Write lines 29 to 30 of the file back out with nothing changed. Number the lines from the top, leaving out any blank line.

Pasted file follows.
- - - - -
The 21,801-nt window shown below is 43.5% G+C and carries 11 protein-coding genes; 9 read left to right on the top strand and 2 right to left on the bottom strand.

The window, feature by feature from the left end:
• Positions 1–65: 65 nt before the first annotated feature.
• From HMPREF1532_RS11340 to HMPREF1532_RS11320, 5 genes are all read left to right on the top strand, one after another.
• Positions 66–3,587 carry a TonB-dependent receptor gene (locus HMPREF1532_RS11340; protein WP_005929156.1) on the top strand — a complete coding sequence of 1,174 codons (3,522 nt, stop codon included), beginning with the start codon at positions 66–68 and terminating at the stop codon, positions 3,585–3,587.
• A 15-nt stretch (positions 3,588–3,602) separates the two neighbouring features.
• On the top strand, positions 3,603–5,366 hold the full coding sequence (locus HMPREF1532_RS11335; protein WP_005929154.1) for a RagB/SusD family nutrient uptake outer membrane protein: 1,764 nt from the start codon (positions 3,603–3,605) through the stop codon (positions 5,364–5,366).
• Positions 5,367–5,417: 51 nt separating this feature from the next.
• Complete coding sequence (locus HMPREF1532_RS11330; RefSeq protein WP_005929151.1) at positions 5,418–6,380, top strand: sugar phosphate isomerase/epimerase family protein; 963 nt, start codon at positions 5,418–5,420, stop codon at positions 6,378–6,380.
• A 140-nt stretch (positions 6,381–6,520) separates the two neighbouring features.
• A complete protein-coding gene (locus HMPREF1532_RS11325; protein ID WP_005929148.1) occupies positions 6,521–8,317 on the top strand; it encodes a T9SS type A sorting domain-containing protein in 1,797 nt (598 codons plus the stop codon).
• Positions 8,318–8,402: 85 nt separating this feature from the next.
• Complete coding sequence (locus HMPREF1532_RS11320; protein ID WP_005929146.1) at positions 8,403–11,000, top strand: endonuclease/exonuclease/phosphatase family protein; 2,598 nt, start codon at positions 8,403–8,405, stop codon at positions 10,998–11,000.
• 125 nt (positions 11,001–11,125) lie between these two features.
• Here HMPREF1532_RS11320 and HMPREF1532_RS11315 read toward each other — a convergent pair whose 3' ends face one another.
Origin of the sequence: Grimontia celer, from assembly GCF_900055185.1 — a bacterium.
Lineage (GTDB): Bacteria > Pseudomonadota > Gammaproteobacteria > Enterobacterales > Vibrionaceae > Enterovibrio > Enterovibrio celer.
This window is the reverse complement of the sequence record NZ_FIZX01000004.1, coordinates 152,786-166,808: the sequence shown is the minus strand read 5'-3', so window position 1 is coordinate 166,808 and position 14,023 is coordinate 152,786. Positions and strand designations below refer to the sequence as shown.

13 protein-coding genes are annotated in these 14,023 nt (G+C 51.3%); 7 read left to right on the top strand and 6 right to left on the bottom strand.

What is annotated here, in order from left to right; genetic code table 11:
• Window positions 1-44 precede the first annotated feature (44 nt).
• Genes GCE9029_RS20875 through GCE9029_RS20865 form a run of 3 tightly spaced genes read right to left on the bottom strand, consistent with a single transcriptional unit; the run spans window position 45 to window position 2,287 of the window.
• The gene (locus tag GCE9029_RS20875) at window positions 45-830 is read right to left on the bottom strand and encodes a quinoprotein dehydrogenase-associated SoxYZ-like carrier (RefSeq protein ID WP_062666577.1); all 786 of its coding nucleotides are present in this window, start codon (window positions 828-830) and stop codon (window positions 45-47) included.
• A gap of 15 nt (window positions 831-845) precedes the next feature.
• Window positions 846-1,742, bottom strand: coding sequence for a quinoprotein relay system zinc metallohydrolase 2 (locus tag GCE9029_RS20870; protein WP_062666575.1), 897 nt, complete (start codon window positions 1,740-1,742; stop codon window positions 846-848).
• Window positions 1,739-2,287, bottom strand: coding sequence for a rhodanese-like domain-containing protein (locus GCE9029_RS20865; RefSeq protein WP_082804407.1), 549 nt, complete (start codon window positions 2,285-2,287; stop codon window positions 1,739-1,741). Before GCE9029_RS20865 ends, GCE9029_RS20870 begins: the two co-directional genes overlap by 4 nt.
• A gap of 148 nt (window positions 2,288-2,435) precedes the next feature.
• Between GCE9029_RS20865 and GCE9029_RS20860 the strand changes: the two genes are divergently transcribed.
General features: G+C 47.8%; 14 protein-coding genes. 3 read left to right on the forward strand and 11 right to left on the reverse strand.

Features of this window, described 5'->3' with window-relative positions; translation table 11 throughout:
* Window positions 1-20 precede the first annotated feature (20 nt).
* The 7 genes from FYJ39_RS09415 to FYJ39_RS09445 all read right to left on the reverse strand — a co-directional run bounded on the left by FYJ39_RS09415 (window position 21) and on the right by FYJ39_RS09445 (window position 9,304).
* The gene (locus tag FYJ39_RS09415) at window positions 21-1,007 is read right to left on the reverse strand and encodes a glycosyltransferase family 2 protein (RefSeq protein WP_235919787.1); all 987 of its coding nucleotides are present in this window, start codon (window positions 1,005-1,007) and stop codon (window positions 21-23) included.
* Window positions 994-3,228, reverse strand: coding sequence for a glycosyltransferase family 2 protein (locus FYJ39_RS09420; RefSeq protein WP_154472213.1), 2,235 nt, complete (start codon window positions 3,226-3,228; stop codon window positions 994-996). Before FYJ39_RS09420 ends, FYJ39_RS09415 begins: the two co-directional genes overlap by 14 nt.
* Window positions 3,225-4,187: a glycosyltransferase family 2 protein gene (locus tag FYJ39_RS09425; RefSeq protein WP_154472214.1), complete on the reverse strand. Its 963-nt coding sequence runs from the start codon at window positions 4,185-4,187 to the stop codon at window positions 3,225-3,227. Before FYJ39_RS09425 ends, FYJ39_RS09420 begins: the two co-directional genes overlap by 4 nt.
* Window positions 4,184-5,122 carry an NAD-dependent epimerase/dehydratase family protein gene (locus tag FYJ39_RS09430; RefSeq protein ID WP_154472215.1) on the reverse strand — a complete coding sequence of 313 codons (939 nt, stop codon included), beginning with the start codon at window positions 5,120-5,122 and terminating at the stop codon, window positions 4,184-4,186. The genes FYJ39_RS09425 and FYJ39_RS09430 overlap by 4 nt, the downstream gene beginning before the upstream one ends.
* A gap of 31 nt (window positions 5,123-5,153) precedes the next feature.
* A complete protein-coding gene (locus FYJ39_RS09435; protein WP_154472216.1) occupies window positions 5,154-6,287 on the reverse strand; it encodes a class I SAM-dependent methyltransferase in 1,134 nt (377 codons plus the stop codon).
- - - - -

General features: G+C 47.8%; 14 protein-coding genes. 3 read left to right on the forward strand and 11 right to left on the reverse strand.

Features of this window, described 5'->3' with window-relative positions; translation table 11 throughout: